Students learn about plagiarism at an early age. They are all schooled with the risks of being a “copycat. “ Such acts can mean a zero grade and maybe even expulsion.
Most adults recognize that plagiarism is a black mark when it comes to integrity and reputation.
Originality is key to any written document.
It could be as simple as scripting a speech or as detailed as a doctoral thesis. Drafting your online content? It’s never a good idea to lift words from a competitor’s site. The same is true if you are putting together a riveting novel or personal life story.
The onus is on you to find a novel approach.
Not everyone is a professional writer or finds it easy to commit words to paper. It’s the reason that many search for experienced ghostwriters. Those in the business are especially compelled to ensure they have not imitated another author’s work and called it their own.
At Writefully Inspired, we have developed our own system to avoid plagiarism. Check out some rules and our use of a well-known tool.
The Rules on Avoiding Plagiarism
There’s actually a federal government agency that offers guidelines concerning efforts to avoid the risk of plagiarism. The Office of Research Integrity falls under the auspices of the United States Department of Health and Human Services. You might enjoy reading their “28 Guidelines at a Glance on Avoiding Plagiarism.”
Even if a writer has decided to use a thesaurus to change some of the words in a document, there is an obligation to provide a reference source.
We did it twice here already. First, with our interpretation of the definition of plagiarism. Next, when we presented the guidelines. We provided you with a link to make you aware of a reference we used in researching this subject.
Obvious Plagiarism Examples
Some cases of plagiarism are more obvious than others. Let’s go over them:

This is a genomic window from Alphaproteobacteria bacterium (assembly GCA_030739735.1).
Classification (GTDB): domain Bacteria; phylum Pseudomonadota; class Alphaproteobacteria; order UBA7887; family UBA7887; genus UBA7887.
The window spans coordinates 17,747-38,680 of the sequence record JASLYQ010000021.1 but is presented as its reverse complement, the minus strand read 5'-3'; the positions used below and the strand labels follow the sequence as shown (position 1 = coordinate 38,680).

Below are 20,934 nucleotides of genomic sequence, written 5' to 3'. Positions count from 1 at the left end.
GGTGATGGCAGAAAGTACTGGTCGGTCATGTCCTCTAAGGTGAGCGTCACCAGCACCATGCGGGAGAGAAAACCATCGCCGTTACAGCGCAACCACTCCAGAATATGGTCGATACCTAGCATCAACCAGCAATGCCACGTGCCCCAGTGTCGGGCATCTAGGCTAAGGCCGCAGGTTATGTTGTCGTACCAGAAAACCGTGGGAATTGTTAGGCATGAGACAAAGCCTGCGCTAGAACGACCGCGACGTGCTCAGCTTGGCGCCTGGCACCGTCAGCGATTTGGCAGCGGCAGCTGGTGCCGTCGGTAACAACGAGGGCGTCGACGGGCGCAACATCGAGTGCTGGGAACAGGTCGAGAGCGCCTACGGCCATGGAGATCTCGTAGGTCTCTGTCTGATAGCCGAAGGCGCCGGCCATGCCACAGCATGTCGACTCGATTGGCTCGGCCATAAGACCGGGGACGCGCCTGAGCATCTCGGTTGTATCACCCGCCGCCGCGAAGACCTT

- Copying someone else’s work exactly as it appeared in their text
- Stringing together a certain number of words (some say five is the magic number)
- Stealing another writer’s creative story and just changing names
- Using select phrases from someone else’s work with deliberate intent
We did say that some acts of plagiarism are more apparent than others. Let’s go over a concrete example that may give you some clarity.
Suppose for a moment that you are an attorney trying to attract people to your website. You decide to write a blog regarding child custody. As you peruse the internet, you notice that a lawyer from another state has created a scenario that seems interesting enough.
You are keenly aware that it would be unethical to copy the verbatim text.
But, what about this? Even changing the names in the example and rewriting the story, could mean you are guilty of plagiarism. After all, you may copying someone’s creative process. This is unless the information comes from a real court case. You would then be obligated to quote from the court documents.
Some government publications are not subject to traditional copyright standards. For example US Government Works cites only a few exemptions to reproduction of their work. This constitutes the “free use” of many government documents.
Keep in mind that it always makes sense to state the origin of content to give it credibility. You will note that we have done that throughout this article.
Even the best professional writers have concerns about plagiarism. For many, it is the fear that they will plagiarize themselves. Styles are often particular to authors and can be repeated.
That’s just one problem.
There’s also the issue of photographic memories. What happens if someone conducts research and inadvertently lifts text that appears elsewhere?
This makes a good case for a software program that includes a plagiarism checker.
At Writefully Inspired, we use a tool named Grammarly for plagiarism detection. We tried it first to review our own Home Page after publication. It immediately flagged us for using unoriginal content. (That meant we were attempting to plagiarize ourselves!)
When we write for others, we may find certain random of content will come up as potentially copied from another website. It can be amusing when we have authored a blog for a paint company and receive notification that a medical billing company has used an identical phrase.
It seems the algorithm picks up sequential words
This doesn’t mean that every string of words is potentially plagiarized.
The tool is not sophisticated when it comes to stealing from imaginary scenarios. Obviously, personal integrity is the best marker in those situations.
Do You Need a Professional Writer?
Not everyone has the time or desire to come up with original ideas and content. At Writefully Inspired, we enjoy putting words and thoughts together. Having difficulties with a writing project? We can help. Contact us to see what we can do for you.